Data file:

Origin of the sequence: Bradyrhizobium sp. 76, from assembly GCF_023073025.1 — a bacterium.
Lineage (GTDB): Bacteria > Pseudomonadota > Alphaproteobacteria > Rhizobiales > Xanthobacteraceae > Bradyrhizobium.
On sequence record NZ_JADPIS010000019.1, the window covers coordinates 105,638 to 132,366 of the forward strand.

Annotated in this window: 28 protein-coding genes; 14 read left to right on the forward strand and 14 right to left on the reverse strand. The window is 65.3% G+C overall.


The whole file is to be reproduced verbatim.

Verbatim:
Origin of the sequence: Bradyrhizobium sp. 76, from assembly GCF_023073025.1 — a bacterium.
Lineage (GTDB): Bacteria > Pseudomonadota > Alphaproteobacteria > Rhizobiales > Xanthobacteraceae > Bradyrhizobium.
On sequence record NZ_JADPIS010000019.1, the window covers coordinates 105,638 to 132,366 of the forward strand.

Annotated in this window: 28 protein-coding genes; 14 read left to right on the forward strand and 14 right to left on the reverse strand. The window is 65.3% G+C overall.